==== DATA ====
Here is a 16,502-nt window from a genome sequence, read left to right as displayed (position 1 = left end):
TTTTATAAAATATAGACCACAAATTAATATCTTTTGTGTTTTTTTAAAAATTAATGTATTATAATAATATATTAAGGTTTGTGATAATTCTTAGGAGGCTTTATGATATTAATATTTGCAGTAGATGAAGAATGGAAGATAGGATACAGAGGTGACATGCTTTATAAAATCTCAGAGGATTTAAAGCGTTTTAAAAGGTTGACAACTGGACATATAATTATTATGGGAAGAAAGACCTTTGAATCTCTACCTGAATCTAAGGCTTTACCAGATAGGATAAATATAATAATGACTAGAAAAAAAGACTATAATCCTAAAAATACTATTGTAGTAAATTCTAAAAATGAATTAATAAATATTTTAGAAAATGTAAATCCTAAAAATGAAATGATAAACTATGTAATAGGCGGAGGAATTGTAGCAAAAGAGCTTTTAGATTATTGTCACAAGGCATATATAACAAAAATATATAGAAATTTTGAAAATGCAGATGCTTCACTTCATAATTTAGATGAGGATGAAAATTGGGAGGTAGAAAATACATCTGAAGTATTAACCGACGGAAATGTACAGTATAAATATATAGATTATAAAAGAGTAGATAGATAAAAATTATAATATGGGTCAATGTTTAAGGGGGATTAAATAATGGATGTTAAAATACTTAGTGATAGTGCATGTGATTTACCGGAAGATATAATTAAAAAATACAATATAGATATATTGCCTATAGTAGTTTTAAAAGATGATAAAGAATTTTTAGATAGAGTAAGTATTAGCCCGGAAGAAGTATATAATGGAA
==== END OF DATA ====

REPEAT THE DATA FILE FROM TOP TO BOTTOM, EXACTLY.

Here is a 16,502-nt window from a genome sequence, read left to right as displayed (position 1 = left end):
TTTTATAAAATATAGACCACAAATTAATATCTTTTGTGTTTTTTTAAAAATTAATGTATTATAATAATATATTAAGGTTTGTGATAATTCTTAGGAGGCTTTATGATATTAATATTTGCAGTAGATGAAGAATGGAAGATAGGATACAGAGGTGACATGCTTTATAAAATCTCAGAGGATTTAAAGCGTTTTAAAAGGTTGACAACTGGACATATAATTATTATGGGAAGAAAGACCTTTGAATCTCTACCTGAATCTAAGGCTTTACCAGATAGGATAAATATAATAATGACTAGAAAAAAAGACTATAATCCTAAAAATACTATTGTAGTAAATTCTAAAAATGAATTAATAAATATTTTAGAAAATGTAAATCCTAAAAATGAAATGATAAACTATGTAATAGGCGGAGGAATTGTAGCAAAAGAGCTTTTAGATTATTGTCACAAGGCATATATAACAAAAATATATAGAAATTTTGAAAATGCAGATGCTTCACTTCATAATTTAGATGAGGATGAAAATTGGGAGGTAGAAAATACATCTGAAGTATTAACCGACGGAAATGTACAGTATAAATATATAGATTATAAAAGAGTAGATAGATAAAAATTATAATATGGGTCAATGTTTAAGGGGGATTAAATAATGGATGTTAAAATACTTAGTGATAGTGCATGTGATTTACCGGAAGATATAATTAAAAAATACAATATAGATATATTGCCTATAGTAGTTTTAAAAGATGATAAAGAATTTTTAGATAGAGTAAGTATTAGCCCGGAAGAAGTATATAATGGAA